Kamal Grant, CIA baking and pastry alumni, is chef/owner of Sublime Doughnuts.

Alumni Bio: Kamal Grant ’04

Baking and Pastry Arts
Chef/Owner Sublime Doughnuts
“If you want to be a chef you should go learn from great chefs at the world’s premier culinary college. I was able to use my GI Bill and the Navy College Fund for tuition.”

No Ordinary Doughnut

Kamal Grant took a big chance with his business plan for his small bakery in Atlanta’s Westside neighborhood. The chef/owner of Sublime Doughnuts refused to serve the expected jelly, chocolate, or sugar varieties. Instead, Kamal held fast to his belief that his creative flavor combinations and artistic presentation would win over patrons.

“At first it was a struggle,” says Kamal. “People really didn’t know what to make of my creations. I’d tell my customers that I only use the best quality ingredients to create the best quality product and it would be the best doughnut they’ve ever tasted. When I saw my first return customer, I felt confident in the future.” Kamal’s doughnuts, like the Maple Bacon Cheddar, Salted Caramel & Reduced Balsamic Vinegar, Orange Dream Star, Reese’s Peanut Butter Cup, and Fresh Strawberry N Cream, quickly caught on with Atlanta’s culinary aficionados and food writers.

A high school career day presentation by a Dunkin’ Donuts executive lit a spark in Kamal and gave him the idea of becoming a baker and owning his own business. A visit to his school from The Culinary Institute of America sealed the deal. “When I graduated high school I enlisted in the Navy and served as a Baker 3rd Class Petty Officer on the USS John Young,” Kamal says. “It was my first taste of large-scale baking and I saw how much my shipmates loved doughnuts. The Navy was good for me because it helped me grow up and gave me structure.” The Navy also exposed him to different cuisines and flavor profiles from around the world, which expanded his palate and prepared him for the CIA. “If you want to be a chef you should go learn from great chefs at the world’s premier culinary college,” says Kamal. “I was able to use my GI Bill and the Navy College Fund for tuition. The admission counselors were very helpful and guided me through the veteran’s admission process.”

After graduating from the CIA with an associate degree in baking and pastry, Kamal worked as a production supervisor at the Flowers Baking Company, where he baked as many as 1,000 loaves of bread a day. But when Kamal passed a defunct doughnut shop with a “For Lease” sign in the window, he jumped at the chance to own his own shop. “I didn’t have a lot of money for advertising, so word of mouth was pretty important in the early days,” explained Kamal. “I really believed the adage ‘Make it and they will come.’ Happily, business has increased steadily since we opened,”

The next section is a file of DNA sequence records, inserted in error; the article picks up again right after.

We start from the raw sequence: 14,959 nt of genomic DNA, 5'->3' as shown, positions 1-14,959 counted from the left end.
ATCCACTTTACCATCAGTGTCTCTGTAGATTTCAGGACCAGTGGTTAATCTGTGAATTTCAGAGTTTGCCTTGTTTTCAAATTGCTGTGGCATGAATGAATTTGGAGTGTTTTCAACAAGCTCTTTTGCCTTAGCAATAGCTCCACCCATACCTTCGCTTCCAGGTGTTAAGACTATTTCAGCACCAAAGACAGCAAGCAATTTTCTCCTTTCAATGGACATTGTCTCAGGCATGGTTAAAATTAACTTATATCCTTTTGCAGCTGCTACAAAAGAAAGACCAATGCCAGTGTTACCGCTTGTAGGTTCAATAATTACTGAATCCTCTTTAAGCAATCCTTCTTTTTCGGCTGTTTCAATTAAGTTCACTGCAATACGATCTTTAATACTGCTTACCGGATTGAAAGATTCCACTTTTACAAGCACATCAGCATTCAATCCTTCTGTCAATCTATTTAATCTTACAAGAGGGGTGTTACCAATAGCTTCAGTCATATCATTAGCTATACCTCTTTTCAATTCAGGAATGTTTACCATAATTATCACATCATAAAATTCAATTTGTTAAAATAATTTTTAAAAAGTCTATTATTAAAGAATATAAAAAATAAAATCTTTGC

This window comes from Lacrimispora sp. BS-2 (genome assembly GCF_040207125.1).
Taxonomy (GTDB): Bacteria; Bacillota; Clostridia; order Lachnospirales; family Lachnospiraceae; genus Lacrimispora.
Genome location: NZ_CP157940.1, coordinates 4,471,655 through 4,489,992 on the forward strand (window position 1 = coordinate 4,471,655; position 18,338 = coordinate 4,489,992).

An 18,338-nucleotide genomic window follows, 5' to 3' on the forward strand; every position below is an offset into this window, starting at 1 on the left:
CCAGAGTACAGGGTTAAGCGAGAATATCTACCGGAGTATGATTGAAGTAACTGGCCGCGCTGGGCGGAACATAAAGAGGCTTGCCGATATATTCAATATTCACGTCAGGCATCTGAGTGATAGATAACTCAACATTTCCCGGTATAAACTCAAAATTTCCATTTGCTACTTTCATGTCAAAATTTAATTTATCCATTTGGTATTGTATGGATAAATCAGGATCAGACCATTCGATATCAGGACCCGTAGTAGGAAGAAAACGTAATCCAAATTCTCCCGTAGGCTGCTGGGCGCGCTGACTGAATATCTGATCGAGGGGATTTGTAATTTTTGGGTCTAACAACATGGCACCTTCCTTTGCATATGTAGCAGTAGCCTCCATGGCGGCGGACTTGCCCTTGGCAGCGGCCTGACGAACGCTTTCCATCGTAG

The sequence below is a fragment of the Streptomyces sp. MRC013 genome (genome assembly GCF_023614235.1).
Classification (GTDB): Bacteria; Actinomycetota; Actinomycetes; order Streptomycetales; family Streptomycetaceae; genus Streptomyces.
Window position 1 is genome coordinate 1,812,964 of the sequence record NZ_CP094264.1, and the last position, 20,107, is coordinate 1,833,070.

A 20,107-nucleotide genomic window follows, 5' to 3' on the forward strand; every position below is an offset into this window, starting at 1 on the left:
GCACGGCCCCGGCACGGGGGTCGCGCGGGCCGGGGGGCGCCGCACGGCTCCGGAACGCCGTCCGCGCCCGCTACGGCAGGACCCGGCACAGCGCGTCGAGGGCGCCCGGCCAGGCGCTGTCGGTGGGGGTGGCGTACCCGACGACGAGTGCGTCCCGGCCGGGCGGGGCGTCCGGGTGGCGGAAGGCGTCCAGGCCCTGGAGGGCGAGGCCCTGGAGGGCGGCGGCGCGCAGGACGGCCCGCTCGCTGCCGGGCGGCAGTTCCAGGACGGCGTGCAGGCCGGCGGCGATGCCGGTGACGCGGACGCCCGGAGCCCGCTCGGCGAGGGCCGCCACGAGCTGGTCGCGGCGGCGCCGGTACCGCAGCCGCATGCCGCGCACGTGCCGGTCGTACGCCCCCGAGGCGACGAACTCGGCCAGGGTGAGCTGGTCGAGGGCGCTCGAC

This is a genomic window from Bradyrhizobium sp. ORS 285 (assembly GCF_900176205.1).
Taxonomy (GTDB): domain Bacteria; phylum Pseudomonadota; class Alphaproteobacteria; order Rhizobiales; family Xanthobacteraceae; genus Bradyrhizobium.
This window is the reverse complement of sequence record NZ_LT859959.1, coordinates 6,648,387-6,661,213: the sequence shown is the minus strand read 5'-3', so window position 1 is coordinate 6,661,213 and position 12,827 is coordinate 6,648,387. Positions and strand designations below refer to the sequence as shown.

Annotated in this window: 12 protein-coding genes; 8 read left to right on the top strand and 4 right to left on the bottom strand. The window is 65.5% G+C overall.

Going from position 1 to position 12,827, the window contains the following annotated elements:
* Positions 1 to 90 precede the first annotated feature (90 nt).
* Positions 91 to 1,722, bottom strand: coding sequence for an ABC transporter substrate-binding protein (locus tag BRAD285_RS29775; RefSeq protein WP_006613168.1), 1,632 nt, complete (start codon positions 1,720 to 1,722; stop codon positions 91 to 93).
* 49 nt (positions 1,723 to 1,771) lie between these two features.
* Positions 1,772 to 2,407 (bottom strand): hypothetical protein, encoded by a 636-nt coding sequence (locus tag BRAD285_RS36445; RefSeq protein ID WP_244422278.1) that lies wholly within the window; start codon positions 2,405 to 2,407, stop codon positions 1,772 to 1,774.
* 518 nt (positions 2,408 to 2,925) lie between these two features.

In 2011, an entrepreneur from Thailand approached Kamal with a proposal to open a Sublime Doughnut in Bangkok. The new store opened in February 2012 and its popularity has added a new dimension to Kamal’s business—franchising. “Opening a doughnut shop in Thailand was great and scary at the same time, but I think food is universal and we really live in a small world,” says Kamal. In April 2016, Kamal open a second outpost of Sublime Doughnuts in the North Druid Hills section of Atlanta, and this shop is open 24 hours a day. He has expanded with a location in the Briar Cliff area of Atlanta, and two shops inside Atlanta’s Mercedez Benz stadium.

Along with business opportunities came the accolades. Food & Wine Editor-in-Chief Dana Cowin included Sublime Doughnuts on her list of “2012 Best Doughnuts in America”; Bake Magazine named Sublime Doughnuts “America’s Best Bakery of 2012”; and their “out-of-the-ordinary ring of fried dough” landed them on U.S. News & World Report’s “America’s Best Doughnuts” list in 2013. The shop even developed a cult following with Atlanta-based Cartoon Network’s Adult Swim, whose nightly “bumps” (clever messages in between commercials) gave Sublime Doughnuts a national audience.

Kamal’s personal vision, education, and drive are the basis for his business acumen—a foundation he began formulating at school. “I got so much out of my time at the CIA. You’re surrounded by like-minded people all who have a passion for food. You learn so much technique that you leave with a well-rounded education and a strong set of skills,” Kamal says. “The training and the background I received at the CIA gave me the tools to become a great chef. The lessons I learned—especially about using the best possible products and plate presentation—I still use every day. My customers always mention how beautiful the donuts look. Pastries are not just about baking, they also represent culinary art.”

Kamal’s first cookbook, Homemade Doughnuts: Techniques and Recipes for Making Sublime Doughnuts in Your Home Kitchen published by Quarry Books, was released on February 1, 2014. He also has a YouTube series called Will It Doughnut? where Kamal spins the Wheel O’Doughnuts to choose wacky new flavors then creates the doughnut on camera. The company motto, “Eat One That’s Worth It,” resonates with his customers. Let’s face it; if you’re going to splurge on a doughnut, it should be delicious and sublime.

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